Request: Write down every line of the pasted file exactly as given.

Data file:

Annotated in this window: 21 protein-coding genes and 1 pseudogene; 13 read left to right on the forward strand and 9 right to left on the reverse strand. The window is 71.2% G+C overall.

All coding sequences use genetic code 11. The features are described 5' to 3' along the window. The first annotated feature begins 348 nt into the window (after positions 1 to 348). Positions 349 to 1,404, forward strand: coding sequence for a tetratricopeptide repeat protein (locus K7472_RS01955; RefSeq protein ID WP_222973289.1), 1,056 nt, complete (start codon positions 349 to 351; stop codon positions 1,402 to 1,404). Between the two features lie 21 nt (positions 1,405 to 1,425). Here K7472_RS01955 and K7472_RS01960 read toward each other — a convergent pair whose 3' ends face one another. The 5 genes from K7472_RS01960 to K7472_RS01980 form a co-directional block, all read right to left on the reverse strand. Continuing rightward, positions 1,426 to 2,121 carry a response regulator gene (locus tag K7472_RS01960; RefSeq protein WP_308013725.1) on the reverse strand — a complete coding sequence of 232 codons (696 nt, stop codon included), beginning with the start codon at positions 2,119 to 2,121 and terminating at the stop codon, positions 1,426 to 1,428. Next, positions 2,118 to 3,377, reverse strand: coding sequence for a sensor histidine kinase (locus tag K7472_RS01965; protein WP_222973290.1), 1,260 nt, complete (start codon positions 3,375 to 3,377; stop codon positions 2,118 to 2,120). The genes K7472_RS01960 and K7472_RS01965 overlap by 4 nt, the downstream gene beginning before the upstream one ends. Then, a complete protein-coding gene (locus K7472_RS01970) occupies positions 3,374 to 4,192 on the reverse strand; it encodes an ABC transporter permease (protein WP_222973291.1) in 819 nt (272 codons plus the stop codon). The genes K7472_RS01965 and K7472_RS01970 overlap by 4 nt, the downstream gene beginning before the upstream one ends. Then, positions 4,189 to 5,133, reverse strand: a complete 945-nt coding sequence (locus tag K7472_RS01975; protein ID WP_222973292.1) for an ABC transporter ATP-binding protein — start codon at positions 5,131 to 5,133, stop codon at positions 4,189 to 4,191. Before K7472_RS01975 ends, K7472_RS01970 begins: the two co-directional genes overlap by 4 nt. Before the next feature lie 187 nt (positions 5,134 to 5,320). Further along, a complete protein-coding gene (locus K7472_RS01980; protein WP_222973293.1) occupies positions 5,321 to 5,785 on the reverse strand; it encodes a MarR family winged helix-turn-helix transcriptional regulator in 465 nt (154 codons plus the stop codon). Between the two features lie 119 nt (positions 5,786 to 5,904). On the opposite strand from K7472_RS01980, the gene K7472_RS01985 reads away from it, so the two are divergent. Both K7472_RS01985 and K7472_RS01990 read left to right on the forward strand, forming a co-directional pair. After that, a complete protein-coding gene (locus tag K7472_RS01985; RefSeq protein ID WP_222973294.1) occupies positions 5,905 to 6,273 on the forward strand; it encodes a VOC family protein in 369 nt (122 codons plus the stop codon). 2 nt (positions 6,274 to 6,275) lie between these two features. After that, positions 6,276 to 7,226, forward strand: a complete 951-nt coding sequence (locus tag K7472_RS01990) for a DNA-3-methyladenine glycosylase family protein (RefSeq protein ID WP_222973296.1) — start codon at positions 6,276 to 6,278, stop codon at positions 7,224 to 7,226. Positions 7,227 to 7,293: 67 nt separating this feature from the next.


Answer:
Annotated in this window: 21 protein-coding genes and 1 pseudogene; 13 read left to right on the forward strand and 9 right to left on the reverse strand. The window is 71.2% G+C overall.

All coding sequences use genetic code 11. The features are described 5' to 3' along the window. The first annotated feature begins 348 nt into the window (after positions 1 to 348). Positions 349 to 1,404, forward strand: coding sequence for a tetratricopeptide repeat protein (locus K7472_RS01955; RefSeq protein ID WP_222973289.1), 1,056 nt, complete (start codon positions 349 to 351; stop codon positions 1,402 to 1,404). Between the two features lie 21 nt (positions 1,405 to 1,425). Here K7472_RS01955 and K7472_RS01960 read toward each other — a convergent pair whose 3' ends face one another. The 5 genes from K7472_RS01960 to K7472_RS01980 form a co-directional block, all read right to left on the reverse strand. Continuing rightward, positions 1,426 to 2,121 carry a response regulator gene (locus tag K7472_RS01960; RefSeq protein WP_308013725.1) on the reverse strand — a complete coding sequence of 232 codons (696 nt, stop codon included), beginning with the start codon at positions 2,119 to 2,121 and terminating at the stop codon, positions 1,426 to 1,428. Next, positions 2,118 to 3,377, reverse strand: coding sequence for a sensor histidine kinase (locus tag K7472_RS01965; protein WP_222973290.1), 1,260 nt, complete (start codon positions 3,375 to 3,377; stop codon positions 2,118 to 2,120). The genes K7472_RS01960 and K7472_RS01965 overlap by 4 nt, the downstream gene beginning before the upstream one ends. Then, a complete protein-coding gene (locus K7472_RS01970) occupies positions 3,374 to 4,192 on the reverse strand; it encodes an ABC transporter permease (protein WP_222973291.1) in 819 nt (272 codons plus the stop codon). The genes K7472_RS01965 and K7472_RS01970 overlap by 4 nt, the downstream gene beginning before the upstream one ends. Then, positions 4,189 to 5,133, reverse strand: a complete 945-nt coding sequence (locus tag K7472_RS01975; protein ID WP_222973292.1) for an ABC transporter ATP-binding protein — start codon at positions 5,131 to 5,133, stop codon at positions 4,189 to 4,191. Before K7472_RS01975 ends, K7472_RS01970 begins: the two co-directional genes overlap by 4 nt. Before the next feature lie 187 nt (positions 5,134 to 5,320). Further along, a complete protein-coding gene (locus K7472_RS01980; protein WP_222973293.1) occupies positions 5,321 to 5,785 on the reverse strand; it encodes a MarR family winged helix-turn-helix transcriptional regulator in 465 nt (154 codons plus the stop codon). Between the two features lie 119 nt (positions 5,786 to 5,904). On the opposite strand from K7472_RS01980, the gene K7472_RS01985 reads away from it, so the two are divergent. Both K7472_RS01985 and K7472_RS01990 read left to right on the forward strand, forming a co-directional pair. After that, a complete protein-coding gene (locus tag K7472_RS01985; RefSeq protein ID WP_222973294.1) occupies positions 5,905 to 6,273 on the forward strand; it encodes a VOC family protein in 369 nt (122 codons plus the stop codon). 2 nt (positions 6,274 to 6,275) lie between these two features. After that, positions 6,276 to 7,226, forward strand: a complete 951-nt coding sequence (locus tag K7472_RS01990) for a DNA-3-methyladenine glycosylase family protein (RefSeq protein ID WP_222973296.1) — start codon at positions 6,276 to 6,278, stop codon at positions 7,224 to 7,226. Positions 7,227 to 7,293: 67 nt separating this feature from the next.